Love the old 8-bit video game characters and want to put them on stuff around you like your dresser, wall, or sleepy dog? Then make a stencil for it! It's a great way to try out multi-layer stencils. You can go for a clean look or get a little messier for a distressed look like above.
Have a character in mind? Excellent. Here's how to do it.
Step 1: Find a Character
8-bit characters are great because they're blocky and don't use too many colors. Super Mario and Link only use three colors and Megaman is still reasonable with five.
So just go on a search for images. Google is your friend here. That's how I found this image for the wizard from Final Fantasy.
Step 2: Outlines
Now you will need to look at the image and decide how you will paint it in a series of layers. This image only has 4 colors, but it needs 5 layers. The black will be the base coat and then there will need to be another black layer on top top for the shadows of the robe.
For either method below, start a new file that is a printable size. I used 10" x 8"
I used Illustrator to trace the outlines with Live Trace. That process goes like this:
- Drop image into Illustrator
- Select Live Trace/Color 6
- Expand the trace
- Duplicate the layer as many times as layers you will need.
- On each layer, delete everything except for the color you want
- Convert all of the shapes to a black stroke with a white fill
For Photoshop or GIMP, you can do this:
- Make new layers for each stencil layer
- Trace the outlines of the colors for each layer
Step 3: Add Registration Marks
Registration marks are the key to making a multi-layer stencil. These let you easily align the different layers when you're painting.
To do this just add a new layer on top and create two triangles in it. One on either side of the character. The farther away they are, the more accurate they are.
Step 4: Print Each Layer and Cut
OK, time to get ready for the real world.
- Hide everything but the registration layer and the top color outline and print it out.
- Hide the top color outline, show the next color outline, and print it out.
- Repeat until you have all of the layers printed.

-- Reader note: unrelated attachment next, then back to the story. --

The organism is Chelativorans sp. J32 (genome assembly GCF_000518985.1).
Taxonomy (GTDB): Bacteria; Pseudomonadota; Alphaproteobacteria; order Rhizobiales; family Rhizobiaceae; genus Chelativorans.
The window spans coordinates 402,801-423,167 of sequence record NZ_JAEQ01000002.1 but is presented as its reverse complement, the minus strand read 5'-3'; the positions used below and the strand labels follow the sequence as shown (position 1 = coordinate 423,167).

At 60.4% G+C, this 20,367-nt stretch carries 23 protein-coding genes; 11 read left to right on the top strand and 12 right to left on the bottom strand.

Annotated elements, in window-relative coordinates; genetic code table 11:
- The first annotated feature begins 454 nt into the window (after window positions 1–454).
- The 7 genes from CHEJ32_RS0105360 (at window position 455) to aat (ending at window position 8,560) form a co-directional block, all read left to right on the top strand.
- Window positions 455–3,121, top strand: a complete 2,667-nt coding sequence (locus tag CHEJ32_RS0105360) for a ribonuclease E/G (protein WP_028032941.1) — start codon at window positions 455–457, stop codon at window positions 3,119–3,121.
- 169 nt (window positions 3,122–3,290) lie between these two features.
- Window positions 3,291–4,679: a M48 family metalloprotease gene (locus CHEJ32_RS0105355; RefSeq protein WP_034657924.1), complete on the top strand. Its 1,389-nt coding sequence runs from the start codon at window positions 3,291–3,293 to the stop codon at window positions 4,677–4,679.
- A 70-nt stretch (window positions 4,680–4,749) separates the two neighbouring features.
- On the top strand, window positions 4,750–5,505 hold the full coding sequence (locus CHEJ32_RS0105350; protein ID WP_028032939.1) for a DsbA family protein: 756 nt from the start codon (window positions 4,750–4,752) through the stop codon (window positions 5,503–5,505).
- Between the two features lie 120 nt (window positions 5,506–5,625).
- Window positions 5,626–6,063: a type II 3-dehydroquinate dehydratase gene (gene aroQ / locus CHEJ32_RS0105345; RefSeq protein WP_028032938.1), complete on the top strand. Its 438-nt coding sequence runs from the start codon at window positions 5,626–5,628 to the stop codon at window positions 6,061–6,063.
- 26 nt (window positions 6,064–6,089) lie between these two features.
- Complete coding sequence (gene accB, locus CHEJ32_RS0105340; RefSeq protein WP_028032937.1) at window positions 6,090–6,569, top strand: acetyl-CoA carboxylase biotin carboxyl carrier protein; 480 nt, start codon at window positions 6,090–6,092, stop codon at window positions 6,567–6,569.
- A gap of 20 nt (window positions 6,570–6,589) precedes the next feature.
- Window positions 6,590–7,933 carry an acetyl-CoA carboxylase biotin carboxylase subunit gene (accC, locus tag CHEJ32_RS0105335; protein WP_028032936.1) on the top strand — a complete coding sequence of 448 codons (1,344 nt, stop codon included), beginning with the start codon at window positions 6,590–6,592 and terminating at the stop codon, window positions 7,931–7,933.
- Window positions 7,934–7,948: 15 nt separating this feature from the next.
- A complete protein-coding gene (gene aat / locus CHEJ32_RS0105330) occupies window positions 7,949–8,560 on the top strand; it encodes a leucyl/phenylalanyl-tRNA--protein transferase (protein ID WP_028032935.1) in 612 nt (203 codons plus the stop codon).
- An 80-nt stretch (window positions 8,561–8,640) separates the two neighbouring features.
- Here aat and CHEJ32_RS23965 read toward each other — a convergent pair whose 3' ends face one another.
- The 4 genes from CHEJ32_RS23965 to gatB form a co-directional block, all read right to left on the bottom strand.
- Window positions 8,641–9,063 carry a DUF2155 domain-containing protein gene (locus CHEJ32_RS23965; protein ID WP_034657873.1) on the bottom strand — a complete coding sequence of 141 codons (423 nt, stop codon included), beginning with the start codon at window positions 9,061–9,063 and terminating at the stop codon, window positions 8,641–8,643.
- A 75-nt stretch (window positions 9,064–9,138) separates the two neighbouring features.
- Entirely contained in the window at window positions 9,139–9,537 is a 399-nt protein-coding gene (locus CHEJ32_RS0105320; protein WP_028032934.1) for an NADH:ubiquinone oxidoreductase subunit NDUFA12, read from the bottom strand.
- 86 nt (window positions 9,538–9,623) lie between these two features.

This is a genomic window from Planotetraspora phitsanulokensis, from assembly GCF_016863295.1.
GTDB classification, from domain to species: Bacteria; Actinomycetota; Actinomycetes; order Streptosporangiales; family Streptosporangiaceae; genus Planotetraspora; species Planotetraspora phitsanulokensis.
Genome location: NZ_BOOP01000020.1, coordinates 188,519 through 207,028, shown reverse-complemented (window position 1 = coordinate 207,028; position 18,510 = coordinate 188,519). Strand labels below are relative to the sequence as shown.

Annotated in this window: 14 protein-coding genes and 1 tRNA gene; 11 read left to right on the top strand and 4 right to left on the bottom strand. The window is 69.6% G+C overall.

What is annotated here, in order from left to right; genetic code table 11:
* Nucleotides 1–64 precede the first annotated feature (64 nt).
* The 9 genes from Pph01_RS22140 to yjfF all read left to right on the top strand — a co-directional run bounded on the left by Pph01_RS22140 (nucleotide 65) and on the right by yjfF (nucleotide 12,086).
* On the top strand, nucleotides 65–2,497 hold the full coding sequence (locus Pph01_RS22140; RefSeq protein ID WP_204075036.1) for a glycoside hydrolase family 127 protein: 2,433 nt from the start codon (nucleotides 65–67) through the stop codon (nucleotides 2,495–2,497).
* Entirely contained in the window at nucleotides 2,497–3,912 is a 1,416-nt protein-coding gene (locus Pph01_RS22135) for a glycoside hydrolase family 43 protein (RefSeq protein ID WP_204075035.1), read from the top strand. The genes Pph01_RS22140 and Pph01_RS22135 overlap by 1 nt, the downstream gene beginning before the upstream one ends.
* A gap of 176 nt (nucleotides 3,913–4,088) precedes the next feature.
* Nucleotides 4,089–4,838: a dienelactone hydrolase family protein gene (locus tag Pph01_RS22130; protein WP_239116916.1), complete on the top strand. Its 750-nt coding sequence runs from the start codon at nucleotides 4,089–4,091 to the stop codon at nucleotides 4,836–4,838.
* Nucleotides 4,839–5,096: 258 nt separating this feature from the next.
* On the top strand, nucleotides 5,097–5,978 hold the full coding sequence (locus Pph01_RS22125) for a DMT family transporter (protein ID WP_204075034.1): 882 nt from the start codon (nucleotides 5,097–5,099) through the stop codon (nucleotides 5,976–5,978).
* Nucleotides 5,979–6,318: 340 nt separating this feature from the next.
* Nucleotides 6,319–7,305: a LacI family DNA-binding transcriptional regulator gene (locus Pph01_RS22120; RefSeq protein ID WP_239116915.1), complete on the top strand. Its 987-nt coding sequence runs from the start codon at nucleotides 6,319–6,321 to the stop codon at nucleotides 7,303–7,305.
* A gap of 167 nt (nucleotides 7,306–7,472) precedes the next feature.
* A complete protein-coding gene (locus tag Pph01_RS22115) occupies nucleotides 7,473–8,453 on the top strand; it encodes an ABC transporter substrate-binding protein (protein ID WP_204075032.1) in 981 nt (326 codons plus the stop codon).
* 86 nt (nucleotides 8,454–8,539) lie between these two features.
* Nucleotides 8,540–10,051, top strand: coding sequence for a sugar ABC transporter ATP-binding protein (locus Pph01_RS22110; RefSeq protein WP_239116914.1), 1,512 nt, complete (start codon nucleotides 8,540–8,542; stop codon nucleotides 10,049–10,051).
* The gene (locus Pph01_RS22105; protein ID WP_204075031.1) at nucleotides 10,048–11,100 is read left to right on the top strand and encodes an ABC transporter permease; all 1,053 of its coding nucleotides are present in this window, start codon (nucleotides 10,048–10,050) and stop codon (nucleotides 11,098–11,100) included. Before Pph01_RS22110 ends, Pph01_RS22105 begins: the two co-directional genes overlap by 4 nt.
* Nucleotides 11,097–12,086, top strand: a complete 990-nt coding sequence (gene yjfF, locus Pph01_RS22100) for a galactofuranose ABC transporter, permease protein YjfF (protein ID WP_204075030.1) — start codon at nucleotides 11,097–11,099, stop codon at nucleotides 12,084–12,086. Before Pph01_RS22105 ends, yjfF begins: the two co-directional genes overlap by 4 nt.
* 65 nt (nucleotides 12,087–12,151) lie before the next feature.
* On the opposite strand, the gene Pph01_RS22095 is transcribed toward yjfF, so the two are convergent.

Now take out a razor and cut out all of the black lines. Fortunately, they're all straight so it's easy if a bit tedious.
Attached is the PDF for the wizard here.
Step 5: Prep the Board With Paint and Wax
If you want to just do a regular stencil, you can skip this step. The goal here is to prep the wooden surface so that it can be easily "distressed" later.
- Paint the board with a coat of brown paint
- Rub the surface with wax. I used a block of beeswax, but I've heard crayons work, too.
- Paint the board with a coat of off-white paint
Step 6: Registration Tape
Now we'll be adding registration marks, but don't want those marks to stick around. So we'll be using some painter's tape to help out.
- Place stencil on board
- Put small pieces of painter's tape under the registration marks
- Take a black pen and outline the registration marks onto the painter's tape
Presto! You now have two registration marks that will guide your painting and won't leave a mark.
Step 7: Paint, Paint, Paint
For each of your layers, the rest is easy. Just place the stencil on the board so that the registration marks and holes line up and paint. Let that layer dry and do the next.
Want to put your character more places? Do the whole thing again!
Want a grungier look? Add some splats and drips for good measure.
That covers the painting. For distressing there's one last step...
Step 8: Roughen It Up
Take some very rough sandpaper, I used 40 grit, and rough up areas where you want the paint to flake off. The places where the paint is on top of wax will have a weaker connection and come off easier. You can only subtract here so be careful not to go too far. Roughen the piece up, look at the whole thing for a bit, and then do more if you want.